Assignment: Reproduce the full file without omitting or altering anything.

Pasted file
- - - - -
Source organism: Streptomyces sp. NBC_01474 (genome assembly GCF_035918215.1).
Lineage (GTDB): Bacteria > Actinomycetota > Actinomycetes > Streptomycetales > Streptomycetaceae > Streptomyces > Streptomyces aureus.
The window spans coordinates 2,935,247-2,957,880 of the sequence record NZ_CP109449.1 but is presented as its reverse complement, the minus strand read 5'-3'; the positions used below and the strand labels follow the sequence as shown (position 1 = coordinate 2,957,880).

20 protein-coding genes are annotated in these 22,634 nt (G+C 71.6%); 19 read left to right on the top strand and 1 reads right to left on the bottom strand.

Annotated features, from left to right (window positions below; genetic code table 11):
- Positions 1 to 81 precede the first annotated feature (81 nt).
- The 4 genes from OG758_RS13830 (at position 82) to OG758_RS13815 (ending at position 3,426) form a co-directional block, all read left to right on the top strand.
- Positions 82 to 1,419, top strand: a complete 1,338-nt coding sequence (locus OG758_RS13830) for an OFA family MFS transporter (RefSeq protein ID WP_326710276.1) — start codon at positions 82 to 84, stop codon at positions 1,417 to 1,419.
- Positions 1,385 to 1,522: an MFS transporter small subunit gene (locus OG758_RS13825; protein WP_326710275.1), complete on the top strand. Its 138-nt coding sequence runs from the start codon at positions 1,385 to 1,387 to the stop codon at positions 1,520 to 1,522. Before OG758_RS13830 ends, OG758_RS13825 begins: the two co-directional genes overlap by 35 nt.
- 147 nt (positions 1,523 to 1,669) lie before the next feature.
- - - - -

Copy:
Source organism: Streptomyces sp. NBC_01474 (genome assembly GCF_035918215.1).
Lineage (GTDB): Bacteria > Actinomycetota > Actinomycetes > Streptomycetales > Streptomycetaceae > Streptomyces > Streptomyces aureus.
The window spans coordinates 2,935,247-2,957,880 of the sequence record NZ_CP109449.1 but is presented as its reverse complement, the minus strand read 5'-3'; the positions used below and the strand labels follow the sequence as shown (position 1 = coordinate 2,957,880).

20 protein-coding genes are annotated in these 22,634 nt (G+C 71.6%); 19 read left to right on the top strand and 1 reads right to left on the bottom strand.

Annotated features, from left to right (window positions below; genetic code table 11):
- Positions 1 to 81 precede the first annotated feature (81 nt).
- The 4 genes from OG758_RS13830 (at position 82) to OG758_RS13815 (ending at position 3,426) form a co-directional block, all read left to right on the top strand.
- Positions 82 to 1,419, top strand: a complete 1,338-nt coding sequence (locus OG758_RS13830) for an OFA family MFS transporter (RefSeq protein ID WP_326710276.1) — start codon at positions 82 to 84, stop codon at positions 1,417 to 1,419.
- Positions 1,385 to 1,522: an MFS transporter small subunit gene (locus OG758_RS13825; protein WP_326710275.1), complete on the top strand. Its 138-nt coding sequence runs from the start codon at positions 1,385 to 1,387 to the stop codon at positions 1,520 to 1,522. Before OG758_RS13830 ends, OG758_RS13825 begins: the two co-directional genes overlap by 35 nt.
- 147 nt (positions 1,523 to 1,669) lie before the next feature.